The Indian caste system represents a unique socio-economic hierarchy associated with the Hindu religion, that broadly distinguishes upper (Brahmins/priests), middle (Kshatriyas/warriors; Vaishyas/farmers and traders; Sudras/laborers) and lower (Panchama/untouchables) or scheduled castes. It is associated with the spread of Indo-European languages after ∼3500 YBP, but the extent of gene flow from outside remains a matter of debate. Early studies were interpreted to suggest extensive gene flow from West and Central Asia but recent data, obtained using a larger number of markers, have been used to argue that most DNA variation was indigenous in origin [20, 29]. Male substructure has been observed in the higher (priest and warrior) classes from Jaunpur District in central India and male gene flow between the castes was low (<1% per generation) there, as expected from the social rules [24]. Some studies show a genetic affinity between the lower castes and tribal populations and the frequency of these haplotypes is proportional to caste rank, the highest frequency of West Eurasian haplotypes being found in the upper castes [13, 30]. Upper caste Indians share 10–20% of variation with European populations [13, 14].

Several populations stood out as being genetically distinct in the initial studies based upon Y chromosomal and autosomal STRs. In the Kalash population from Pakistan, referred to at the beginning of this review as a sixth grouping of humanity, this was most likely due to drift in a geographically and religiously isolated group that has undergone a population bottleneck during their recent migration to their present day settlements in the Hindu Kush Mountain valleys in northern Pakistan from where the individuals were sampled. A larger survey that includes populations from their ancestral homeland in Nuristan, Afghanistan, would provide more insights about their unique genetic structure. They have a major West Eurasian mitochondrial component along with certain population-specific Y lineages (L3a; PK3) with little Y-STR variation and no genetic affiliation with East Asian populations [21, 26, 31].

The origins of the Parsi are well-documented and, although only a few thousand now live in Pakistan, there are many in India. Their migration to Gujarat in India after the collapse of the Sassanian empire is well documented and their name relates to their geographic origin—meaning ‘from Iran’. Their Y chromosomes are closer to populations from present-day Iran but 60% of their maternal gene pool belongs to South Asian haplogroups not found in Iran, highlighting their affinities with local Gujarati women [17, 26].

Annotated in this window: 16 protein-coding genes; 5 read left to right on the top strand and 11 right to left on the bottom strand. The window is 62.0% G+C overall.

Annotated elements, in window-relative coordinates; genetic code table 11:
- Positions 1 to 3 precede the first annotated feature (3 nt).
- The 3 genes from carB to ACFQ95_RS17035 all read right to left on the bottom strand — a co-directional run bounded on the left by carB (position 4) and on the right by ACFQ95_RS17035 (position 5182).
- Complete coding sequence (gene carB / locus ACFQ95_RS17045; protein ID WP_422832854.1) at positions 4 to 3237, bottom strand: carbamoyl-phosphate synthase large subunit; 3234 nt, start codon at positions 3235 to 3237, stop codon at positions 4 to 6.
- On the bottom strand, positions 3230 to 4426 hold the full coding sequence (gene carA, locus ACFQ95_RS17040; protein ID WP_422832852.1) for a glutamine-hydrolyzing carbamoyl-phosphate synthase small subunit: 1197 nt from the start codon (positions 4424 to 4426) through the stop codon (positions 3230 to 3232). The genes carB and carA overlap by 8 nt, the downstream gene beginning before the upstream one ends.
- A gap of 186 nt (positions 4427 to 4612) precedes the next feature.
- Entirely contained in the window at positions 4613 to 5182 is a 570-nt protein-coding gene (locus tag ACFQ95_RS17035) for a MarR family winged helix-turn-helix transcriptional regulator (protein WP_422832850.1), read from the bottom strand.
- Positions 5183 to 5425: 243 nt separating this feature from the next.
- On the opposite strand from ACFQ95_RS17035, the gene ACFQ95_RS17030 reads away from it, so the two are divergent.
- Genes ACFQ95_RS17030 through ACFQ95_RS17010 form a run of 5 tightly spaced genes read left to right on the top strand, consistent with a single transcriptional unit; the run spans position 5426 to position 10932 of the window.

A number of East African slaves were brought to this region as involuntary migrants and among such groups are the Makranis who have physical features typical of African populations. The contribution of sub-Saharan African Y chromosomes to this population was estimated to be ∼12% and combined with the presence of sub-Saharan mitochondrial haplogroups represent the genetic legacy of the East African slave trade that existed in this region [17, 26].

Preliminary data on the Nepalese and Bhutanese populations using autosomal and Y-STRs show significant differences in comparison with their geographic neighbors consistent with genetic drift in small geographically isolated populations, the differentiation being more striking in the Bhutan [32–34]. A more detailed genetic analyses of the samples collected under the ‘Languages and Genes in the Greater Himalaya Region’ Project should provide a clearer picture.

Invaders

The power of a genealogical approach based on the hierarchical use of Y chromosomal markers in ethnic groups from this region has provided some interesting insights into historical events. In particular, analyses of Y lineages in the Hazara population from Pakistan established the presence of a ‘star haplotype’ that could be directly linked to Genghis Khan or his male ancestors and that spread by his sons throughout Eurasia [35]. An examination of their mitochondrial DNA suggests that they were accompanied by women of East Asian ancestry and their autosomal DNA also shows genetic relatedness with East Asians [2, 26].

Although several populations from northern Pakistan claimed that they were the descendents of Greek soldiers, left behind in this region by Alexander the Great, this was not generally borne out by genetic analyses. Only a small proportion of haplogroup E1b1b1a (M78) Y chromosomes in the Pathan population of Pakistan provided strong evidence of a small Greek contribution [31].

Similarly, the Muslim invasions do not appear to have left a readily detectable genetic imprint in India. Islam seems to have spread by conversions and cultural diffusion: overall the Muslims in India are genetically closer to their non-Muslim geographical neighbors than to other Muslim populations and no correlation exists between genetic variation and religious beliefs [36]. This is also true historically. Muslims constitute more than 400 million of the population of this region and since their advent in the seventh century they have included many ethnicities from Arabia, Turkey, Persia and Central Asia. Some studies [37] have attempted to analyze these Muslim populations based along the sectarian divide between the two major Muslim sects (Shias and Sunnis) but genetic analyses are not appropriate for analyses of recent political and religious events and any differences that are observed are likely to relate to the ethnic or geographic origins of the source populations.